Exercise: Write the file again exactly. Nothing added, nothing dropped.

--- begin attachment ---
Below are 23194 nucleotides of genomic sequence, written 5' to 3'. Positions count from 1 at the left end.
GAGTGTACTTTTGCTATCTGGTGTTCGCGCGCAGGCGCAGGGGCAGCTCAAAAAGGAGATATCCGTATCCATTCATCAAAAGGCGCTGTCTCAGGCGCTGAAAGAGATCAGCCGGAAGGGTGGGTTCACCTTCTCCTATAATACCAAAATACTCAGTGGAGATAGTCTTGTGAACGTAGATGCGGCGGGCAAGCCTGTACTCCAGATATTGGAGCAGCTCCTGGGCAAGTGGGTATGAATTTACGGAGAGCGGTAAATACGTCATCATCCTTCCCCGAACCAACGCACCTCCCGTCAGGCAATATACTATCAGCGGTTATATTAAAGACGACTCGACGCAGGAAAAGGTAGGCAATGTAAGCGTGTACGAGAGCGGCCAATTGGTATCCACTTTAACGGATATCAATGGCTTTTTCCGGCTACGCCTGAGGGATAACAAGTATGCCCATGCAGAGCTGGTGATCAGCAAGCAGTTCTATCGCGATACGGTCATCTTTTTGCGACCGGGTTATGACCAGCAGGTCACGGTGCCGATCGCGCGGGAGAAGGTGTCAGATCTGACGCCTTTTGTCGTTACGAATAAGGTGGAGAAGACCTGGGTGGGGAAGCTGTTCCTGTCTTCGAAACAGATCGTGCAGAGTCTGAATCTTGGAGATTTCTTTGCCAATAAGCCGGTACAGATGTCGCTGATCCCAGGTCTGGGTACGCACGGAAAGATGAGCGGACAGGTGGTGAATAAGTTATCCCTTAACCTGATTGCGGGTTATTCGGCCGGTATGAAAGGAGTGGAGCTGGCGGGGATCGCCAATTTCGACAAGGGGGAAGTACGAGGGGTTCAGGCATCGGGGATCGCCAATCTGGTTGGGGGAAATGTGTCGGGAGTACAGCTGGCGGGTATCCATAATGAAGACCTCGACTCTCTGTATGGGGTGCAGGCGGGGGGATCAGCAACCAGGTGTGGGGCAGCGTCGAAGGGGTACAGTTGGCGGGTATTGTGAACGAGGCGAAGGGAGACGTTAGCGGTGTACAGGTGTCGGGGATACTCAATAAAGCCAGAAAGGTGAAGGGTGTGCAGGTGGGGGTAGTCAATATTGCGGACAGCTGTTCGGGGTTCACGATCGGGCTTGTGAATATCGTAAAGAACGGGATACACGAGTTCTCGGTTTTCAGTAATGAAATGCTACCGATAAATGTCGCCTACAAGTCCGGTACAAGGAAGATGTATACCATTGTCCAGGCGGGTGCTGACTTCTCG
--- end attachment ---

Below are 23194 nucleotides of genomic sequence, written 5' to 3'. Positions count from 1 at the left end.
GAGTGTACTTTTGCTATCTGGTGTTCGCGCGCAGGCGCAGGGGCAGCTCAAAAAGGAGATATCCGTATCCATTCATCAAAAGGCGCTGTCTCAGGCGCTGAAAGAGATCAGCCGGAAGGGTGGGTTCACCTTCTCCTATAATACCAAAATACTCAGTGGAGATAGTCTTGTGAACGTAGATGCGGCGGGCAAGCCTGTACTCCAGATATTGGAGCAGCTCCTGGGCAAGTGGGTATGAATTTACGGAGAGCGGTAAATACGTCATCATCCTTCCCCGAACCAACGCACCTCCCGTCAGGCAATATACTATCAGCGGTTATATTAAAGACGACTCGACGCAGGAAAAGGTAGGCAATGTAAGCGTGTACGAGAGCGGCCAATTGGTATCCACTTTAACGGATATCAATGGCTTTTTCCGGCTACGCCTGAGGGATAACAAGTATGCCCATGCAGAGCTGGTGATCAGCAAGCAGTTCTATCGCGATACGGTCATCTTTTTGCGACCGGGTTATGACCAGCAGGTCACGGTGCCGATCGCGCGGGAGAAGGTGTCAGATCTGACGCCTTTTGTCGTTACGAATAAGGTGGAGAAGACCTGGGTGGGGAAGCTGTTCCTGTCTTCGAAACAGATCGTGCAGAGTCTGAATCTTGGAGATTTCTTTGCCAATAAGCCGGTACAGATGTCGCTGATCCCAGGTCTGGGTACGCACGGAAAGATGAGCGGACAGGTGGTGAATAAGTTATCCCTTAACCTGATTGCGGGTTATTCGGCCGGTATGAAAGGAGTGGAGCTGGCGGGGATCGCCAATTTCGACAAGGGGGAAGTACGAGGGGTTCAGGCATCGGGGATCGCCAATCTGGTTGGGGGAAATGTGTCGGGAGTACAGCTGGCGGGTATCCATAATGAAGACCTCGACTCTCTGTATGGGGTGCAGGCGGGGGGATCAGCAACCAGGTGTGGGGCAGCGTCGAAGGGGTACAGTTGGCGGGTATTGTGAACGAGGCGAAGGGAGACGTTAGCGGTGTACAGGTGTCGGGGATACTCAATAAAGCCAGAAAGGTGAAGGGTGTGCAGGTGGGGGTAGTCAATATTGCGGACAGCTGTTCGGGGTTCACGATCGGGCTTGTGAATATCGTAAAGAACGGGATACACGAGTTCTCGGTTTTCAGTAATGAAATGCTACCGATAAATGTCGCCTACAAGTCCGGTACAAGGAAGATGTATACCATTGTCCAGGCGGGTGCTGACTTCTCG